For graduate programs, there are many formalized joint-degree graduate programs such as a joint J.D./MBA. Penn is also the home to interdisciplinary institutions such as the Institute for Medicine and Engineering, the Joseph H. Lauder Institute for Management and International Studies, the Institute for Research in Cognitive Science, and the Executive Master's in Technology Management Program.

Academic medical center and biomedical research complexEdit

Penn's health-related programs—including the Schools of Nursing, Medicine, Dental Medicine, and Veterinary Medicine, and programs in bioengineering (School of Engineering) and health management (the Wharton School)—are among the university's strongest academic components. The combination of intellectual breadth, research funding (each of the health sciences schools ranks in the top 5 in annual NIH funding), clinical resources and overall scale ranks Penn with only a small handful of peer universities in the U.S.

The size of Penn's biomedical research organization, however, adds a very capital intensive component to the university's operations, and introduces revenue instability due to changing government regulations, reduced federal funding for research, and Medicaid/Medicare program changes. This is a primary reason highlighted in bond rating agencies' views on Penn's overall financial rating, which ranks one notch below its academic peers. Penn has worked to address these issues by pooling its schools (as well as several hospitals and clinical practices) into the University of Pennsylvania Health System, thereby pooling resources for greater efficiencies and research impact.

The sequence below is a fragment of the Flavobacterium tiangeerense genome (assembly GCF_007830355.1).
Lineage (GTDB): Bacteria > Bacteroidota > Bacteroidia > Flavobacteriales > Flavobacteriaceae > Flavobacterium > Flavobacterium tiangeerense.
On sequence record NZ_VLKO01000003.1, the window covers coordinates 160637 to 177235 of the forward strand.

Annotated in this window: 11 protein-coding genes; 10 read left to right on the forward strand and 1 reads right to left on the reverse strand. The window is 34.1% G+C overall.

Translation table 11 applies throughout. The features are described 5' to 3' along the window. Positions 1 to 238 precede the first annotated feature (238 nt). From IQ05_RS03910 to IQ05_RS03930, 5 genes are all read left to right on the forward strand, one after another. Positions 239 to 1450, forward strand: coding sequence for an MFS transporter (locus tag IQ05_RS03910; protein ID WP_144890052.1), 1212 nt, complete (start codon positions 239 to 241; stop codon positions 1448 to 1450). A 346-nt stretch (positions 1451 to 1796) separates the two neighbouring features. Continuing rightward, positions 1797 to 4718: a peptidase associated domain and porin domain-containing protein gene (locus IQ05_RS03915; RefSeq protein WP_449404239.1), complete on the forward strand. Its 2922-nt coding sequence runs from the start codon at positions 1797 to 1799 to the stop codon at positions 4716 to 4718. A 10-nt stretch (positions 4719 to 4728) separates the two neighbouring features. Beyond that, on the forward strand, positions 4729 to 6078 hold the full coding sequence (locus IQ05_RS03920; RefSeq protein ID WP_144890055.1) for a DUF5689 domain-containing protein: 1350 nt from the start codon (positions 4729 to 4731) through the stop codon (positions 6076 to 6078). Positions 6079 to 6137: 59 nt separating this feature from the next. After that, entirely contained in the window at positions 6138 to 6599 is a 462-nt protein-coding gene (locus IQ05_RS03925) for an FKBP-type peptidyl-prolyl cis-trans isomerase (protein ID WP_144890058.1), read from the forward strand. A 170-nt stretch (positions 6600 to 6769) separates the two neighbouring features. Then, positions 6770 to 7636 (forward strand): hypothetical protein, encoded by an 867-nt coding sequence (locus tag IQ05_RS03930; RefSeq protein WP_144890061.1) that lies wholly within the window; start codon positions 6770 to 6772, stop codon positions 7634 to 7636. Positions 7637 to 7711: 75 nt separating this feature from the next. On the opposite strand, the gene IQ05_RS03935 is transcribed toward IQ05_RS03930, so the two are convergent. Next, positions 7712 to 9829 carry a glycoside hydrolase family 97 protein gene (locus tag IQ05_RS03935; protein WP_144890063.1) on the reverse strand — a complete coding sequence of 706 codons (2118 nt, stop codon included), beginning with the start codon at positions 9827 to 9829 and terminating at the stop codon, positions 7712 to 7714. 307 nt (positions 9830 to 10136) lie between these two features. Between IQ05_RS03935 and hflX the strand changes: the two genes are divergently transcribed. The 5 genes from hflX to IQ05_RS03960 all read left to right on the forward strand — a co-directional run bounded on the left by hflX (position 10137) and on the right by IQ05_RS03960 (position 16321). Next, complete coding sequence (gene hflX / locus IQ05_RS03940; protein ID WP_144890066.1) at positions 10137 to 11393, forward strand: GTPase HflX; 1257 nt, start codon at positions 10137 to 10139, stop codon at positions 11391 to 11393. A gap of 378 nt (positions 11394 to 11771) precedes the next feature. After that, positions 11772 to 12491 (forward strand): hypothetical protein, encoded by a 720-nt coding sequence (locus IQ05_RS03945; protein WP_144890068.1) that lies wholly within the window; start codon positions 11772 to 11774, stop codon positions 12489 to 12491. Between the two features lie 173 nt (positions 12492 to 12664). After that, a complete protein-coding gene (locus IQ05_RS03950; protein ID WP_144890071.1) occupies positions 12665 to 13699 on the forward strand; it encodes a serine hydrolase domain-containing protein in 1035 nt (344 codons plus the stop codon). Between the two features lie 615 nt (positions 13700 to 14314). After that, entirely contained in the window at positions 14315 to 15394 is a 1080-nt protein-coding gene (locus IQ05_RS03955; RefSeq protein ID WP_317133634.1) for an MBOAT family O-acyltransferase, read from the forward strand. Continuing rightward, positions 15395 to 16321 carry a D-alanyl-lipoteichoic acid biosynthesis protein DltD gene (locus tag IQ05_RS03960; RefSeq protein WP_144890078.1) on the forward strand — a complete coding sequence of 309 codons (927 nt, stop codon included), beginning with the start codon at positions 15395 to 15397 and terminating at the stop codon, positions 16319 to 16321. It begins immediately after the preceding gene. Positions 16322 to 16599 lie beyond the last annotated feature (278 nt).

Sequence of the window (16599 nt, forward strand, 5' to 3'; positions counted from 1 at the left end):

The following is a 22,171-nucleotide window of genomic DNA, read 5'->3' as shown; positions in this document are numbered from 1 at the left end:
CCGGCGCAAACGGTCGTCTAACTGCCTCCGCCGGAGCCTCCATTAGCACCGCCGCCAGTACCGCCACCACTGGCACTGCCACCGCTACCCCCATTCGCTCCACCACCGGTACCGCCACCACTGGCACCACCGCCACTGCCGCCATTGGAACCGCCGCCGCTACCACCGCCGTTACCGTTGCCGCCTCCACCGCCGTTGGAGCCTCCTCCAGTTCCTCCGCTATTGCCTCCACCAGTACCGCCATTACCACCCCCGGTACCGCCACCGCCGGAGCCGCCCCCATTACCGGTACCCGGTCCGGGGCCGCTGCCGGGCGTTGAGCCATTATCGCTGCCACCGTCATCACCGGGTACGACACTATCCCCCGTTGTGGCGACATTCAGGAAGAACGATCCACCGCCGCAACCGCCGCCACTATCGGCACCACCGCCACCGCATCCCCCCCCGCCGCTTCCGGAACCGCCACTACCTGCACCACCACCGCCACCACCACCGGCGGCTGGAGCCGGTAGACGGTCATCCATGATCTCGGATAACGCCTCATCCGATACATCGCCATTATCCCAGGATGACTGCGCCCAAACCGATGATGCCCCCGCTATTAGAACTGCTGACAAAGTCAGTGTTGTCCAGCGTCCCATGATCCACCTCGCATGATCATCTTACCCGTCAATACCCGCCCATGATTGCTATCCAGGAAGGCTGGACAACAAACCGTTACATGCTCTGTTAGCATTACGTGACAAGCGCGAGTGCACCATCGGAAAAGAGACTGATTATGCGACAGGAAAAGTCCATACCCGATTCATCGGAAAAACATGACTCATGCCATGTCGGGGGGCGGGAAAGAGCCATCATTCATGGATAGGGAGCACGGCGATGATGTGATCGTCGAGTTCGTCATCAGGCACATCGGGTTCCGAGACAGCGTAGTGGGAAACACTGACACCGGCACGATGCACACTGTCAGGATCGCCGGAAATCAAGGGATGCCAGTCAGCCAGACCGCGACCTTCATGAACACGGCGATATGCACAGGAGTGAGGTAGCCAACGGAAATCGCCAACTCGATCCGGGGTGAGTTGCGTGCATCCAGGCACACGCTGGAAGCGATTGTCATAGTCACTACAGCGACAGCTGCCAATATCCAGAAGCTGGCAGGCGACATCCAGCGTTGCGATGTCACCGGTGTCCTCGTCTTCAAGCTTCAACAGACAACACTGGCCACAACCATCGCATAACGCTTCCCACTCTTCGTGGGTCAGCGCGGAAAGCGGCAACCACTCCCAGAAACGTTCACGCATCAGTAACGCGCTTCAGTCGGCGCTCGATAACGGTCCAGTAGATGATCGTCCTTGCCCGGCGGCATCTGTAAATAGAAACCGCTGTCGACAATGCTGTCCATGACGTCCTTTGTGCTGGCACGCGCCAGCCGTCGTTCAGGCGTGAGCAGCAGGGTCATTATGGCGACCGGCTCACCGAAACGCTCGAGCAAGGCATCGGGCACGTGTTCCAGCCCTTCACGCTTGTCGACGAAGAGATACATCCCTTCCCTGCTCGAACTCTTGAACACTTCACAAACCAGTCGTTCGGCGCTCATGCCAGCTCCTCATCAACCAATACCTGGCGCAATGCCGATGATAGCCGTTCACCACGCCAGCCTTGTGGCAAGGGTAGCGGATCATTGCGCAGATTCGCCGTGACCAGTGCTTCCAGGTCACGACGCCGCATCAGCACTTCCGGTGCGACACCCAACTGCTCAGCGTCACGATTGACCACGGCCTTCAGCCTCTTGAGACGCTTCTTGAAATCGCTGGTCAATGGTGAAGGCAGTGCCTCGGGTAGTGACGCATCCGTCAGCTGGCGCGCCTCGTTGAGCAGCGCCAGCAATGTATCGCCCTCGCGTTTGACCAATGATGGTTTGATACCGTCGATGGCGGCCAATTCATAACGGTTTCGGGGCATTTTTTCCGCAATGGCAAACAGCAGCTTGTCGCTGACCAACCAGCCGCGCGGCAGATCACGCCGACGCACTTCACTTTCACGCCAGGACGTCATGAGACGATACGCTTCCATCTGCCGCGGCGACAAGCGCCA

Admissions selectivityEdit

Penn is one of the most selective universities in the United States. For the Class of 2015 entering in the fall of 2011, the University received a record-setting 31,659 applications and admitted 12.26 percent of the applicants, marking Penn's most selective admissions cycle in the history of the University.[27] Further, Penn consistently ranks among the 10 toughest schools to get into, according to the Princeton Review.[28] The Atlantic also ranked Penn among the 10 most selective schools in the country.

At the graduate level, Penn's admissions rates, like most universities', vary considerably based on school and program. Based on admission statistics from U.S. News and World Report, Penn's most selective programs include its law school, the health care schools (medicine, dental medicine, nursing, and veterinary), and its business school.


Template:Infobox US university ranking U.S. News & World Report ranked Penn #5 (tied with Stanford) for undergraduate education in its 2011 review. Penn is ranked fifth in the nation behind Harvard, Princeton, Yale and Columbia.[29] In the past, Penn was ranked #4 by U.S. News in 2005 and 2010.